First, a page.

• This little smartpen from livescribe just might revolutionize my note-taking in seminars, discussions, and ethnographic interviews.  If you have never seen it before, check out some of the demos on YouTube.  In short, it records audio as you write and links what you are writing to the audio (by recording what you write through a small infrared camera near the tip of the pen).  When you are done recording you can actually tap the pen anywhere on your page and the pen will play the audio that was recorded at the time you were making that specific pen stroke. 
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    Best know for the great viral video the Web is using us, Michael Wesch is exploring web 2.0 as only an anthropologist could. Fascinating work. Interesting mind!
Dennis OConnor

e-Learning Online: Website Investigator: See you at NECC 2009! - 0 views

  • Website Investigator: Information Forensics Goes to School
  • The purpose of this session is to provide participants with an understanding of efficient methods for evaluating online information and to demonstrate effective ways to teach these information fluency skills in classrooms.The new generation of NETS standards for students (ISTE, 2007), is based on the premise that efficacy and productivity depends on students’ abilities to conduct research and manage digital information fluently. An essential skill is the ability to evaluate information from a variety of sources and media.This session directly addresses this information fluency standard by helping participants…1. Understand the role of investigation (information forensics) in evaluating information:• Two types of searching: how investigation differs from speculation;• Determining when investigative searching is necessary and when it is not;• Effective means of finding critical information with limited clues;• Using specialized search engines and browsing techniques to track down information;• Analyzing results to determine credibility of the source and content.2. Observe effective methods for helping students exercise speculative search skills:• Off-line 'readiness' activities;• Group and individual Search Challenges;• Interactive tutorial games;• Think-aloud searches;• Evaluation reporting;• Group discussion about credibility.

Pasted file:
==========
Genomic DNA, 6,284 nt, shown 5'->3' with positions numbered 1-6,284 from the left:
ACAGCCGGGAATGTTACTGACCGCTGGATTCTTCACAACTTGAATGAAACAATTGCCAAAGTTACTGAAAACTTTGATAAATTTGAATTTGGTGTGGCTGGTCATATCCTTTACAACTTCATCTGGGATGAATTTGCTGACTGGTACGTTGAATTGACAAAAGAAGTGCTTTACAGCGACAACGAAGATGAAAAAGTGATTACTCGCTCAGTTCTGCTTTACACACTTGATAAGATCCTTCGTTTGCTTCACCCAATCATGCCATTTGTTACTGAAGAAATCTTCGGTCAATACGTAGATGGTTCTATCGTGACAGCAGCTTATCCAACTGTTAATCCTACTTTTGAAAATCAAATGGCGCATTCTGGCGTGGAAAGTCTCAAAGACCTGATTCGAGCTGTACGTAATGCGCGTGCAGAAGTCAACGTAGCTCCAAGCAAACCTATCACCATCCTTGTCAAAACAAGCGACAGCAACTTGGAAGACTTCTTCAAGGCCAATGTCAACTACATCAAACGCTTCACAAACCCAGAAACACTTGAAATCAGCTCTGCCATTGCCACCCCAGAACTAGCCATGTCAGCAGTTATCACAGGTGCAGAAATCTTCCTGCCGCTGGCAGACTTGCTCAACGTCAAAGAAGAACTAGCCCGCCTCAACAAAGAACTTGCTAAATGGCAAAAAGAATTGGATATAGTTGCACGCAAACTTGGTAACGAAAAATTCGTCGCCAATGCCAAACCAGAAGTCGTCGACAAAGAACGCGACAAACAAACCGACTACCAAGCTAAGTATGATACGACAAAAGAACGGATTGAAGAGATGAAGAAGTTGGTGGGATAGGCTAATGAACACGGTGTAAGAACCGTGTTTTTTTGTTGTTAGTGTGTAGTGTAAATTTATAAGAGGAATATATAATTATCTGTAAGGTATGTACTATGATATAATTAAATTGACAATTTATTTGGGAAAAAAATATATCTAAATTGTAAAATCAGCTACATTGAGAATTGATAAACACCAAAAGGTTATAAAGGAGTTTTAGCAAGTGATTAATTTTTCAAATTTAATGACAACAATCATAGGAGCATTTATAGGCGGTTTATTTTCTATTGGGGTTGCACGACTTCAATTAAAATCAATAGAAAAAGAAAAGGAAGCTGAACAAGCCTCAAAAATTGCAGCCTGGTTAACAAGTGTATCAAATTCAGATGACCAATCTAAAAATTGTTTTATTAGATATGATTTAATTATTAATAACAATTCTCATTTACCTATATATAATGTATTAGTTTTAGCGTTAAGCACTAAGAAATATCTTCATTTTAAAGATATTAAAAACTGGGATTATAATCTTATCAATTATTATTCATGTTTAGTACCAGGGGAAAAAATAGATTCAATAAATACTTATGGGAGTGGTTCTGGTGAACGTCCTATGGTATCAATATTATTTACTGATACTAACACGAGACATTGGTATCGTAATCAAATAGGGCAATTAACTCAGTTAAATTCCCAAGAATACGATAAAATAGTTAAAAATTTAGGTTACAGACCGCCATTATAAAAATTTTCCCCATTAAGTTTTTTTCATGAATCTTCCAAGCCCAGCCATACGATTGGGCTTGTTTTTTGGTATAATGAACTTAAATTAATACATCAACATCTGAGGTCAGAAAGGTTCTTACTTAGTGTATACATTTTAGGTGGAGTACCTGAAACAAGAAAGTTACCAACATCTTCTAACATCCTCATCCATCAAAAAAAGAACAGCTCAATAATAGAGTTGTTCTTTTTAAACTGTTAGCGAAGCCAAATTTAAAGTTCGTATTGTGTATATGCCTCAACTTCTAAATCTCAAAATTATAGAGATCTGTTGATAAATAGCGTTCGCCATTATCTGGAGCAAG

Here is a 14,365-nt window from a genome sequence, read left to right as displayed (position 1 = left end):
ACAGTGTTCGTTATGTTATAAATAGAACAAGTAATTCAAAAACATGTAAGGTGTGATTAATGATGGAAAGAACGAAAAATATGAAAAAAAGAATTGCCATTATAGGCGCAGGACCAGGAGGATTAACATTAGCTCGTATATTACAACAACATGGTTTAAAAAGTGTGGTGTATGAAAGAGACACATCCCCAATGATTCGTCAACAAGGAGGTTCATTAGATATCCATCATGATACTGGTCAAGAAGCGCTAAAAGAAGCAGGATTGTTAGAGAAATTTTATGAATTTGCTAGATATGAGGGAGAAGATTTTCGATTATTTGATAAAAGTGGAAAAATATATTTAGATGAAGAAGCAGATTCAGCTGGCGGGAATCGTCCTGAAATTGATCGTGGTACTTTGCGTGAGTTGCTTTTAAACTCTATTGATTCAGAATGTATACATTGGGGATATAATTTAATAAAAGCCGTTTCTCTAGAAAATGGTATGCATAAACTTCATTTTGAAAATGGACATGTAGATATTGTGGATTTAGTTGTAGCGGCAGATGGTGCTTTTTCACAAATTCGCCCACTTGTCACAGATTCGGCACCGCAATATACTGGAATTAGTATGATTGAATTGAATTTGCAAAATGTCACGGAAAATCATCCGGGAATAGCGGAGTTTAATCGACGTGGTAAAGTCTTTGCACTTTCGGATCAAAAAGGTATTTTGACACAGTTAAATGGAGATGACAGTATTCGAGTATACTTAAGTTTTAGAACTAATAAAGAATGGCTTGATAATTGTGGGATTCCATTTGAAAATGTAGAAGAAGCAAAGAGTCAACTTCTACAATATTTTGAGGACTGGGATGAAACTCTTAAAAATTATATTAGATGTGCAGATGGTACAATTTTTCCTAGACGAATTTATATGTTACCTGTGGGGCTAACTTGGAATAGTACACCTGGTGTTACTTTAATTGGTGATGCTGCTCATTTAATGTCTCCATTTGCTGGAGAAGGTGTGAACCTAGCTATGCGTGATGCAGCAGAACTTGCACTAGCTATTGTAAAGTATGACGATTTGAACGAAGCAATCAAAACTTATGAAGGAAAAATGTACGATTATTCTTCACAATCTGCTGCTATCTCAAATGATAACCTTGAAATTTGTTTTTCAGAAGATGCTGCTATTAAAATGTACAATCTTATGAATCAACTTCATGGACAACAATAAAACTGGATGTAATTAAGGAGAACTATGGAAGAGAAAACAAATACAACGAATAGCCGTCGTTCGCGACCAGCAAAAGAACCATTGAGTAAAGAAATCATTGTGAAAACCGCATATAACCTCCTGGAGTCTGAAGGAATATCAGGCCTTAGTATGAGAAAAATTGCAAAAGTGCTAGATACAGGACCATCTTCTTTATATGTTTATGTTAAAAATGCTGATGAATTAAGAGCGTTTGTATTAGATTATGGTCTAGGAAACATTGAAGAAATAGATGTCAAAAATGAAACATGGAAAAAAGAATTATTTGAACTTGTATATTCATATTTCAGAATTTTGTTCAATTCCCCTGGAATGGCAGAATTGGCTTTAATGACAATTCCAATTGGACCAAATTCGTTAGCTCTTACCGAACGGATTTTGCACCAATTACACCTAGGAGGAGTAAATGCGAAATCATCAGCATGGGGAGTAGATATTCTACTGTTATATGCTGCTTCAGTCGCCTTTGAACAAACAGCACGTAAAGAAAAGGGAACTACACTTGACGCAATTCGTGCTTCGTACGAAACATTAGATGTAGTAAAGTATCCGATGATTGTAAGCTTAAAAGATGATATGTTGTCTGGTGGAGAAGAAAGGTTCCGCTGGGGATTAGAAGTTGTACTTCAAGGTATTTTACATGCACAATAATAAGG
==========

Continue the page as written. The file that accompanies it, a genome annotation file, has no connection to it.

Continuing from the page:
Dennis OConnor

Evaluating Web 2.0 Resources - WebSlides - 1 views

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    A webslide show of 21cif evaluation resources. Lesson guides, onine games, podcasts, micromodules and more. All free and online at 21cif.com